Lucy Corrander's picture

Large Lesser Celandine?

Observed: 25th March 2013 By: Lucy CorranderLucy Corrander’s reputation in PlantsLucy Corrander’s reputation in PlantsLucy Corrander’s reputation in Plants

Leaves seem rather large for celandine (about two inches across). Stems rather tall (four inches). None of the flowers yet open. (Not sure if this is because they aren't ready yet or because the light is consistently too low.) But if it isn't a celandine . . . what is it?
On bank with hawthorns.

Species interactions

No interactions present.

Species with which Lesser Celandine (Ranunculus ficaria) interacts


IWoodward's picture

Ficaria verna

Note that the current scientific name for Lesser Celandine is Ficaria verna (it was changed fairly recently).

It looks like Lesser Celandine - they do seem to vary in size and one or more different subspecies have been introduced to the UK. At least one of these is considerably larger than the usual native subspecies so it could be this.


markwilson's picture


Is ssp ficariiformis possible as a large subspecies?


IO think there was an article in either BSBI News or Watsonia also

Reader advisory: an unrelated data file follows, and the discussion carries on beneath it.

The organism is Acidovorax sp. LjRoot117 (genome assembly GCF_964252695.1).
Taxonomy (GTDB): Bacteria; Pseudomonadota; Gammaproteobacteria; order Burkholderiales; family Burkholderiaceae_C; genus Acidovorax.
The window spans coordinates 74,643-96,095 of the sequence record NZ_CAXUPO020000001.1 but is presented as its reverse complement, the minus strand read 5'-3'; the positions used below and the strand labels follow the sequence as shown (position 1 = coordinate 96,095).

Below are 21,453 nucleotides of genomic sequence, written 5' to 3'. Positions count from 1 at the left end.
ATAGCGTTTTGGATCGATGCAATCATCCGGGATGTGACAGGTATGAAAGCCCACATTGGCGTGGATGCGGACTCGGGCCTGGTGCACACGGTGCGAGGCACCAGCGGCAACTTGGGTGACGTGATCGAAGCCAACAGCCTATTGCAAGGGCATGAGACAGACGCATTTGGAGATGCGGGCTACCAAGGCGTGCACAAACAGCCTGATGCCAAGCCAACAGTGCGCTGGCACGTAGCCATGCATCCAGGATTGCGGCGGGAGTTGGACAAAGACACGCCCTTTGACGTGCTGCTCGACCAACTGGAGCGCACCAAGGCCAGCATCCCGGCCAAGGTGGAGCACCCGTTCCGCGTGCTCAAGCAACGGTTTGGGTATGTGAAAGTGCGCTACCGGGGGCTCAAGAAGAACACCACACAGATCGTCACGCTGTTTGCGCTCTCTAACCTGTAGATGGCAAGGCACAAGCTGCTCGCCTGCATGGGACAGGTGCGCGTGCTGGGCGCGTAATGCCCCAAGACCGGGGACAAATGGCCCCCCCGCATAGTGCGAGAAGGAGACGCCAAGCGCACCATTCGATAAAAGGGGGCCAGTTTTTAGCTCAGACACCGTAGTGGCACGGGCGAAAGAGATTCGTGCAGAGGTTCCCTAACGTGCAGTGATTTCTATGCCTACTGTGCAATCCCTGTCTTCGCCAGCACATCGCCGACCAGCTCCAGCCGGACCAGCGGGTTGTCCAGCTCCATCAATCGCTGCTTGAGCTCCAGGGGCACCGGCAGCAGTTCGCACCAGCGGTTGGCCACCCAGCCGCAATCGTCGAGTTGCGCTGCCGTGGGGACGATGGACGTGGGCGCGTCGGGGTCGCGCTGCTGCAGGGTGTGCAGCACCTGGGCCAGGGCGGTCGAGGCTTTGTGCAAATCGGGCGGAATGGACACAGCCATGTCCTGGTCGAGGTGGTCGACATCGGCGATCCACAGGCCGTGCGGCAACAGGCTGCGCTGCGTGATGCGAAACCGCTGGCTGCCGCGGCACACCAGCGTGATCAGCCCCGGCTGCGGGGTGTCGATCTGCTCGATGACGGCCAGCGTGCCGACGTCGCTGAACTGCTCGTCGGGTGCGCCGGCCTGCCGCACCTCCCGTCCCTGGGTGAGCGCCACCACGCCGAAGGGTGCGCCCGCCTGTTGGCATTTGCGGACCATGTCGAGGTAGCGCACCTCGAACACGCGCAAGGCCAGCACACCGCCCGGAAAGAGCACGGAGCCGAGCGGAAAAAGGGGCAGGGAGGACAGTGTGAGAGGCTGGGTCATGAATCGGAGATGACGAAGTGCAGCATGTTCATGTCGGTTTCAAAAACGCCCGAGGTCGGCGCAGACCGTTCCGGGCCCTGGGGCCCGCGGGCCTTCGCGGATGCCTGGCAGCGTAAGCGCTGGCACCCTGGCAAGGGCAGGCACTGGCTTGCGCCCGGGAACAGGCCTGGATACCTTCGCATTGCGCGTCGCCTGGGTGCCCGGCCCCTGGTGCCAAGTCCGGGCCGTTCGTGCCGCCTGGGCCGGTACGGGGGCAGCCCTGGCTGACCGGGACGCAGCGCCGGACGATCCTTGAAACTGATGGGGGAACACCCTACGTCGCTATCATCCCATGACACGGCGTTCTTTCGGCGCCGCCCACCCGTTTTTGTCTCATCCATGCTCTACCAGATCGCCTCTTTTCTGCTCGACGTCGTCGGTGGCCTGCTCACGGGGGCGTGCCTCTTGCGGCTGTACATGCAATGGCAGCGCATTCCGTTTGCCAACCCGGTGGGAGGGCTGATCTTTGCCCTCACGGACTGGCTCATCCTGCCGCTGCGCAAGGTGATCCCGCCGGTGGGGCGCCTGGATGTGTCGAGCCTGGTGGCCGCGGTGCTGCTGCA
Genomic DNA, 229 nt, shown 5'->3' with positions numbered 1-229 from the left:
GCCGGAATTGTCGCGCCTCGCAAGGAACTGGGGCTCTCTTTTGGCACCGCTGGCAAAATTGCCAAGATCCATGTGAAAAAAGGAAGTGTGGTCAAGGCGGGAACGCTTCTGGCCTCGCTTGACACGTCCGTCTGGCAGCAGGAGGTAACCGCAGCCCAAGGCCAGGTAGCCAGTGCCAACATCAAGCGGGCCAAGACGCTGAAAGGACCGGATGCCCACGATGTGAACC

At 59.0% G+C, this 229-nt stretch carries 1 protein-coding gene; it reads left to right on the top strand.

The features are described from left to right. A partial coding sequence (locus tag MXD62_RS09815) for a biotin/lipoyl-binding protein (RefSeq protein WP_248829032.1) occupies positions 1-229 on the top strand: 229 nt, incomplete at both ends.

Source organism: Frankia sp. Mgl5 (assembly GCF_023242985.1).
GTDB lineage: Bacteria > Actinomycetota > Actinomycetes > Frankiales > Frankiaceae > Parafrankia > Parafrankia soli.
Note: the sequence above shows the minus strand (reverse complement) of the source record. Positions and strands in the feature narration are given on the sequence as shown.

Lucy Corrander's picture

Size of celandine and name

Hi, I.Woodward and Mark.

Name of celandine - I was planning to put Ficaria verna but the iSpot thingy came up saying Ranunculus ficaria so I thought I should stick with that!

In a hurry just at his moment but will return to follow the sub-species link. Went back to the plant today - and others near it. They are bigger even than I say in the description - with stems of six inches.

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Chris Metherell's picture

Ficaria verna

subsp. ficariiformis and subsp. chrysocephala both have very large flowers, although the first is sometimes a little larger (petals up to 26mm long as opposed to up to 25mm )but in the latter the petals are usually wider (9-15mm as opposed to 4-12mm) there's some overlap but petal width is perhaps the best way of separating them at this time of year. Later, when the bubils (if any)have had time to develop it's easier - subsp. ficariiformis produces bubils in the leaf axes and subsp. chrysocephala doesn't. The other useful character is that subsp. chrysocephala tends to have erect flowering stems and subsp. ficariiformis is much more straggly.

Chris Metherell
BSBI VC Recorder
North Northumberland

Lucy Corrander's picture

Flower size etc.

Thanks Chris. This group of celandines is not far from my house so I'll easily measure the flowers when they open. Remembering to watch for bulbils will be a little more challenging! (Though there does seem room for confusing overlap.)

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